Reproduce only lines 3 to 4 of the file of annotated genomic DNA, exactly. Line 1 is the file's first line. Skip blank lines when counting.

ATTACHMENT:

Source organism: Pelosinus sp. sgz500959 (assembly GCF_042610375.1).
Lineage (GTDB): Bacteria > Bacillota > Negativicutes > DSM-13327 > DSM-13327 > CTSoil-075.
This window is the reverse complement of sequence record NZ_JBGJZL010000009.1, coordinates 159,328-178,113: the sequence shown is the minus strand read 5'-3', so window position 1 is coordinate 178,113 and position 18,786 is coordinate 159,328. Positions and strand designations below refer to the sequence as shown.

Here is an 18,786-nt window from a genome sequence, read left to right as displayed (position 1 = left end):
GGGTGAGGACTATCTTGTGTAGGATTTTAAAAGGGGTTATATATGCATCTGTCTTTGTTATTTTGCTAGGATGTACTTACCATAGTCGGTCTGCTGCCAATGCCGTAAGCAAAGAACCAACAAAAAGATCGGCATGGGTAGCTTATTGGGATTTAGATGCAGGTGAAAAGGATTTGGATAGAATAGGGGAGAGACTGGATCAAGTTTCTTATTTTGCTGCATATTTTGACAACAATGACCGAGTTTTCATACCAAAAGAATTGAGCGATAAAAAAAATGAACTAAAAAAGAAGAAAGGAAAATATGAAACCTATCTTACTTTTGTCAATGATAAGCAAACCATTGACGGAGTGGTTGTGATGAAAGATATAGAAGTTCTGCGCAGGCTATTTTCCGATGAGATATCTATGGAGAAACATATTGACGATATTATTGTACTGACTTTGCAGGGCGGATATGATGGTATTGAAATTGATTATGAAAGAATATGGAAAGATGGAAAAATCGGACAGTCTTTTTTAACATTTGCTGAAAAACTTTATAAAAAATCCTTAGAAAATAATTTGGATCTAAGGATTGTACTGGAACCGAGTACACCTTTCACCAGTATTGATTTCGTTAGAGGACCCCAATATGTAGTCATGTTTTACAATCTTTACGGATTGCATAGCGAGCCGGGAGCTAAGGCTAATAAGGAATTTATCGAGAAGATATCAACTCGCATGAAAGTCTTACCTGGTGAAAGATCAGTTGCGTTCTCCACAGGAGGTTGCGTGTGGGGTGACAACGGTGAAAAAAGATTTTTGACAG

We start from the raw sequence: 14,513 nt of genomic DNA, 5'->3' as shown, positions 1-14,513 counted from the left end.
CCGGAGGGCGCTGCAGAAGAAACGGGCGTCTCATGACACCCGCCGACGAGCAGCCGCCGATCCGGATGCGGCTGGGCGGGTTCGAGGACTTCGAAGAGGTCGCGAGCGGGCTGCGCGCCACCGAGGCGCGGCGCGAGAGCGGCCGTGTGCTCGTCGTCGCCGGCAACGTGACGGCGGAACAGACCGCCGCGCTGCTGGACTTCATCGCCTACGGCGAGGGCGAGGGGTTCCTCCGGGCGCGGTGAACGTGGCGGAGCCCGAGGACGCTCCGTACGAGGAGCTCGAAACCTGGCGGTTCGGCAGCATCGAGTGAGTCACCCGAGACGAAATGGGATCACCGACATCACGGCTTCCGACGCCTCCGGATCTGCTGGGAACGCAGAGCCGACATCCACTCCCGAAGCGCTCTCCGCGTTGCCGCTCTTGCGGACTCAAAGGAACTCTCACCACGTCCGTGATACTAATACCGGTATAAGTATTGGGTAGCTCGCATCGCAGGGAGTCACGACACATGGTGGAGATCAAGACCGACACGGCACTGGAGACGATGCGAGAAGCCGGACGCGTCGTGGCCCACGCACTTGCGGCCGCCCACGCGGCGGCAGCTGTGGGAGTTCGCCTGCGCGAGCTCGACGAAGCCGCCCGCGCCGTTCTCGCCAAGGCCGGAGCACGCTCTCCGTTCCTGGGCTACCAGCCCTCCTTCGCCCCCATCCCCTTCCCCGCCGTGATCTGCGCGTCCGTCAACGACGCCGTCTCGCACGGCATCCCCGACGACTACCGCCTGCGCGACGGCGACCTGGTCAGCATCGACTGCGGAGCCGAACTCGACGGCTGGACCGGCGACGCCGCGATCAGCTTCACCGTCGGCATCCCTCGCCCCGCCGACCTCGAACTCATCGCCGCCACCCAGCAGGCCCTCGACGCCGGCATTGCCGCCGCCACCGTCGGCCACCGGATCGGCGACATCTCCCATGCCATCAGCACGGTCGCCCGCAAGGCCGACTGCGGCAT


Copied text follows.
This window is the reverse complement of sequence record NZ_JBGJZL010000009.1, coordinates 159,328-178,113: the sequence shown is the minus strand read 5'-3', so window position 1 is coordinate 178,113 and position 18,786 is coordinate 159,328. Positions and strand designations below refer to the sequence as shown.

Here is an 18,786-nt window from a genome sequence, read left to right as displayed (position 1 = left end):